top of page

All lively on the Western front: the difficult situation of Ukrainian logisticians

Updated: Apr 1

Authors: Tetiana Shyrochenko, The European Business Association's Food, Milk and Retail Committees Manager, Maximilian Luz Reinhardt, Speaker for economics and sustainability, Expert for energy, climate, resources, agriculture, Friedrich Naumann Foundation for Freedom




Lorries belonging to Ukrainian hauliers remain blocked at the border crossing on the Ukrainian-Polish border, Lviv region, western Ukraine. © picture alliance / Photoshot | -


For more than two years, war has raged in Ukraine. For more than two years, the people of Ukraine have been awakened at night by bomb alarms, losing their homes, their jobs, their shopping - and their loved ones. The war has brought endless suffering to Ukraine and its people. The direct consequences described above dwarf the indirect ones, of course. But they also have a massive impact on the lives of Ukrainians.


Among the indirect consequences of the war are the new trade routes that must now be found. Before the Russian invasion, Ukraine was a major exporter of agricultural and food products, as well as raw materials and refined products. Goods that depend on a favorable transportation and storage infrastructure. Both are no longer guaranteed as a result of the war. Russia's bombing campaign permanently endangers trade and storage facilities and the energy infrastructure to at least the same extent. The latter is essential for all goods that need to be cooled, dried or processed in order to be traded. In short, process chains have begun to falter and need to be rethought.


Dairy industry example


Ukrainian dairies and milk processors are symbolically fighting on two fronts. On the one hand, they are mourning the loss of life in their own country, dealing with the destruction of infrastructure and livestock, and coping with shortages caused by power outages and fuel shortages. On the other hand, logisticians and exporters are facing new challenges in foreign trade. For example, the more or less permeable naval blockade of the Black Sea - undoubtedly a security challenge. At the same time, however, there are diplomatic bottlenecks, especially on the country's western borders.


Accelerated European Integration


The easing of trade barriers with Europe has been a lifeline for Ukrainian dairy exports to EU markets. More than 50 processing plants now have an EU export license: An important milestone! However, adopting European standards is a major challenge, as it requires the adoption of some 3,000 EU directives, particularly in the areas of food safety and agriculture. For representatives of the Ukrainian dairy industry, there is no question that modernization to meet these standards is essential for competitive access to new markets. But the already daunting task of transition is complicated by war and insecurity.


Logistical Challenges and Border Blockades


The ongoing border blockades with Poland are a further blow to an industry that is already struggling with disrupted supply chains and rising transportation costs. This applies to all types of products, but dairy products are particularly perishable. Even the shortest interruptions in the cold chain lead to a complete loss of value. For example, traffic jams at border crossings between Ukraine and its western neighbors, sometimes lasting for days, have already caused thousands of liters of dairy products to spoil. The reason: the refrigeration units were not allowed to run any longer because otherwise there would have been no fuel for the onward journey. In addition to the administrative and bureaucratic hurdles in neighboring countries, there is now also resistance from local farmers and food companies. One of the reasons is as simple as it is understandable: the supply of Ukrainian goods weakens the local market position and reduces their own income. Additionally, Polish farmers, as elsewhere in Europe, are dissatisfied with the nagging and requirements of the national and European agricultural authorities and are also engaged in political trench warfare. As a result, there are repeated mass protests and attacks at the borders by angry farmers who fear for their future.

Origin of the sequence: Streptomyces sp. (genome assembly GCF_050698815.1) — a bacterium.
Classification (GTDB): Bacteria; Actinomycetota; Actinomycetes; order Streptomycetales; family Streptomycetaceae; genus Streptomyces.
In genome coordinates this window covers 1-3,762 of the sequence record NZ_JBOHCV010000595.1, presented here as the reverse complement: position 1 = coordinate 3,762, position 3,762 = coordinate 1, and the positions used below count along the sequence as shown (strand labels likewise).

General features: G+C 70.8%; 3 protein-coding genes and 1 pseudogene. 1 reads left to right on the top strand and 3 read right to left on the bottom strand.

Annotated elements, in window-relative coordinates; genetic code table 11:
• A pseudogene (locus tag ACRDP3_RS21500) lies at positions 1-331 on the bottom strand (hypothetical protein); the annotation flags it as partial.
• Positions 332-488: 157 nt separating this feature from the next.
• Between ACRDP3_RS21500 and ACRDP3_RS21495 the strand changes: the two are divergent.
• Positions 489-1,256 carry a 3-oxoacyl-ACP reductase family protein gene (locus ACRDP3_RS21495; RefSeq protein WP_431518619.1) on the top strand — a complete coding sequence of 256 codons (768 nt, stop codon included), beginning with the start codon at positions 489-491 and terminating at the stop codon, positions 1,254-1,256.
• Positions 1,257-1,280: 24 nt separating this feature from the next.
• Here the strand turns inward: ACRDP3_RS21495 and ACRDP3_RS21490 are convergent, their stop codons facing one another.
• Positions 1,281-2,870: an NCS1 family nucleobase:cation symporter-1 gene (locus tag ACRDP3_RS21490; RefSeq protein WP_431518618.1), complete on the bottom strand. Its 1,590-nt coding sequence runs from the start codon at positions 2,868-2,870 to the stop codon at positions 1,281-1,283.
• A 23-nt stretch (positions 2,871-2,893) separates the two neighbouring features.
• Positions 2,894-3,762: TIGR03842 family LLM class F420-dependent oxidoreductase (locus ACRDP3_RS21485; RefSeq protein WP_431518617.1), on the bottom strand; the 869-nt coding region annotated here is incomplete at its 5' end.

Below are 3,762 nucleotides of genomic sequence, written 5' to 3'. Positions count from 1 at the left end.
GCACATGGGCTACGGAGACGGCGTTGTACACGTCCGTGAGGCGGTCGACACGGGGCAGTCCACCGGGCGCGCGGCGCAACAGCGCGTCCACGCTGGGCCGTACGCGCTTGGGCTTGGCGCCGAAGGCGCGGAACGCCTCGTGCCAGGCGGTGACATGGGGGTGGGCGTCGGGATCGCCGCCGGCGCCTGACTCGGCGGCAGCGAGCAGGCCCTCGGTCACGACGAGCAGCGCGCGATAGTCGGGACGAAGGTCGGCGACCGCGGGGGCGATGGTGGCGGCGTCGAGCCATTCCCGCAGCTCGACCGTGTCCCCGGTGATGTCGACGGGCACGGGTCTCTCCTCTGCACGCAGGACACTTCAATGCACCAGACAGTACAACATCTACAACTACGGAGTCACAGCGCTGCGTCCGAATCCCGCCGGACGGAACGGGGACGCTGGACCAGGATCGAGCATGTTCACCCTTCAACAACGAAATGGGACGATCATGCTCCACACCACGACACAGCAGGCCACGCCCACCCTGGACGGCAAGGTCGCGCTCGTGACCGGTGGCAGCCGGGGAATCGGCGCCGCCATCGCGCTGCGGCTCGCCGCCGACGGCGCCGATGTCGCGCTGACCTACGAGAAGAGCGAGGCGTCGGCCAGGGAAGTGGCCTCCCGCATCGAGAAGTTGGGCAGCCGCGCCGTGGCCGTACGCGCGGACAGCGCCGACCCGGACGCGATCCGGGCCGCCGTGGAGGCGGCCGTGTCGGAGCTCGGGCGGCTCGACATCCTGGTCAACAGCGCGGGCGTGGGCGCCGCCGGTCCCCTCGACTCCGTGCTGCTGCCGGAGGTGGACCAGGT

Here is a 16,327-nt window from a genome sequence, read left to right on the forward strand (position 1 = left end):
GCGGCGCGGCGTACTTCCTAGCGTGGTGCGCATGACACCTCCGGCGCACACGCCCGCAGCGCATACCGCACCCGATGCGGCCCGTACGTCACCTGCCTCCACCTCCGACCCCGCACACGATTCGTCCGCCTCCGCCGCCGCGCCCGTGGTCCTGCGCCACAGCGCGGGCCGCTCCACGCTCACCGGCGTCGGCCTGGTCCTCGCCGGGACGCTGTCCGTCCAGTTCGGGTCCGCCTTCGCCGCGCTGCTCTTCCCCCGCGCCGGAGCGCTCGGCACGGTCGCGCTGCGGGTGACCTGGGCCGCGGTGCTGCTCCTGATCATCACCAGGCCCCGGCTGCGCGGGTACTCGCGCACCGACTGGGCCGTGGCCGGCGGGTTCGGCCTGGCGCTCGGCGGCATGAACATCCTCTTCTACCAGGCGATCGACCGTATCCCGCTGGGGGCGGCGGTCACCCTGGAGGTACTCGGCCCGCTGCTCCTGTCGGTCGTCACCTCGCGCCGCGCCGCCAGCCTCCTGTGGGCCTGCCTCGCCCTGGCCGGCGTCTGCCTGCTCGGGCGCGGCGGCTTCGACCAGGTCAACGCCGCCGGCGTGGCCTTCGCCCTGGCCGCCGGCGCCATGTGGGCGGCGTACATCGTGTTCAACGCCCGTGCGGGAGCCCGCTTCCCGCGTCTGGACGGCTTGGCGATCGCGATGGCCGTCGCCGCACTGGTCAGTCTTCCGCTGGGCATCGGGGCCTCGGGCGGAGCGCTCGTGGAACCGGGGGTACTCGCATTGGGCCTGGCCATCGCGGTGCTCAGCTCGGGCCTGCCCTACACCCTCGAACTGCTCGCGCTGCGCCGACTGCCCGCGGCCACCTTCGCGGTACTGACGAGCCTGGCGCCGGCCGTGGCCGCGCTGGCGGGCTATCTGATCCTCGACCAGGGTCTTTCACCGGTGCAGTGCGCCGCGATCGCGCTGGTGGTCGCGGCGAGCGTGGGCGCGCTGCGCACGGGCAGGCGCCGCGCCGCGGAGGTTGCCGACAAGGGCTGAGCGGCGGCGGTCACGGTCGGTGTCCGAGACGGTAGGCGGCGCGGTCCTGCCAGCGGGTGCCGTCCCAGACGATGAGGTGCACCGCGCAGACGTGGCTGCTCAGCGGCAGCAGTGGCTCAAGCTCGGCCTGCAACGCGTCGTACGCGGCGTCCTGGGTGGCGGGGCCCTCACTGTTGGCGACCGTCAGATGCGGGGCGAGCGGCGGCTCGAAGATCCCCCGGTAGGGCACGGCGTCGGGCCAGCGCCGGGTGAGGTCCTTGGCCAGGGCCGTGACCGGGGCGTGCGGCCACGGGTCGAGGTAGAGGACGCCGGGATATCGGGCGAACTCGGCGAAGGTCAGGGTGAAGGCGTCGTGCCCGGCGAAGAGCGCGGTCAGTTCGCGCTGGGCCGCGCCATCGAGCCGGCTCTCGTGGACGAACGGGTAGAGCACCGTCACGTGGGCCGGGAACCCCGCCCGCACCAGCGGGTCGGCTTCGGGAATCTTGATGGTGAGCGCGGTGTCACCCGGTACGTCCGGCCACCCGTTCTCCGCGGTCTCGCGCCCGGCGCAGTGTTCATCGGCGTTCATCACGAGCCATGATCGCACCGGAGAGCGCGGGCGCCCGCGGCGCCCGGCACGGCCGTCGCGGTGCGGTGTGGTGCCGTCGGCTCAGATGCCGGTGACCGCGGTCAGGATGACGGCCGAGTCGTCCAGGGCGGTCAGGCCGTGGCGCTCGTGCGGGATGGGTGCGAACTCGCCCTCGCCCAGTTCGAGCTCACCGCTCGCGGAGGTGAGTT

Farmers block the road around the Mogilskie roundabout during the nationwide general strike in Krakow, Poland, on 20 March 2024. © picture alliance / NurPhoto | Klaudia Radecka


EU agricultural regulations


Against this backdrop, the Polish government has now asked the EU to temporarily suspend agricultural regulations for Polish farmers. It is hardly economically possible to compete with Ukrainian products to which these regulations do not or only partially apply. Given the already tense political situation regarding the Common European Agricultural Policy and the continued resistance of farmers to further tightening, the Commission finds itself in a dilemma. Against this backdrop, there is hope in Europe that the next reform of the Common Agricultural Policy will focus less on small-scale regulation and more on a market-based approach.


EU Foreign Policy


The damaged relations between the EU, the affected member states and Ukraine need to be sustainably strengthened. More cohesion and cooperation are needed - anything else only indirectly strengthens the aggressor in the Kremlin. Against this backdrop, a rapid and, above all, sustainable solution at the borders is of the utmost importance.




Comments


bottom of page